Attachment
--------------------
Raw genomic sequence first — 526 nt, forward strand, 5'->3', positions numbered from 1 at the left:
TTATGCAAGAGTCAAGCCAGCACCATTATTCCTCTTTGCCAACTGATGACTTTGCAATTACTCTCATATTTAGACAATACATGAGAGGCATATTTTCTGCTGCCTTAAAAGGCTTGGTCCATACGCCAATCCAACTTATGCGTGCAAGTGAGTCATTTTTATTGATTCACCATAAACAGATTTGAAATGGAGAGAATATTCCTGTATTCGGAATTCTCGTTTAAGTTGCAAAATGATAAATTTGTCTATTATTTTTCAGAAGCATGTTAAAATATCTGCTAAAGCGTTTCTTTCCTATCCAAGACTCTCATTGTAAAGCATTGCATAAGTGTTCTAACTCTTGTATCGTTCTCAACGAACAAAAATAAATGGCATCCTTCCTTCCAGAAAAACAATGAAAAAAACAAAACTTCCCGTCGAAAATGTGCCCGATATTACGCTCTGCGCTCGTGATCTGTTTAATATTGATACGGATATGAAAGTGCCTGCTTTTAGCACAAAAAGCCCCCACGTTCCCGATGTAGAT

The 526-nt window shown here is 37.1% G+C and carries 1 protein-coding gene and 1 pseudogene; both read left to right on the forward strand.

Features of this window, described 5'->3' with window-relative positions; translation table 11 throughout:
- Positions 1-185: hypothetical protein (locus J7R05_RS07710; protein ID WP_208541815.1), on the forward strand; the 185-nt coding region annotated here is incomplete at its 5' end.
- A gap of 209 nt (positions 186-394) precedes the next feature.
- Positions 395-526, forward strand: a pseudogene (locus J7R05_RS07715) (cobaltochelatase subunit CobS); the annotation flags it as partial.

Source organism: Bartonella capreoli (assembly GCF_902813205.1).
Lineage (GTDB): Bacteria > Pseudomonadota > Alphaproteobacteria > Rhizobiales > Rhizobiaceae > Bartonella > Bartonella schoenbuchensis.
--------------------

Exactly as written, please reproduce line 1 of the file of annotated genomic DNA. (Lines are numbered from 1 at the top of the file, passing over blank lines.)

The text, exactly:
Raw genomic sequence first — 526 nt, forward strand, 5'->3', positions numbered from 1 at the left: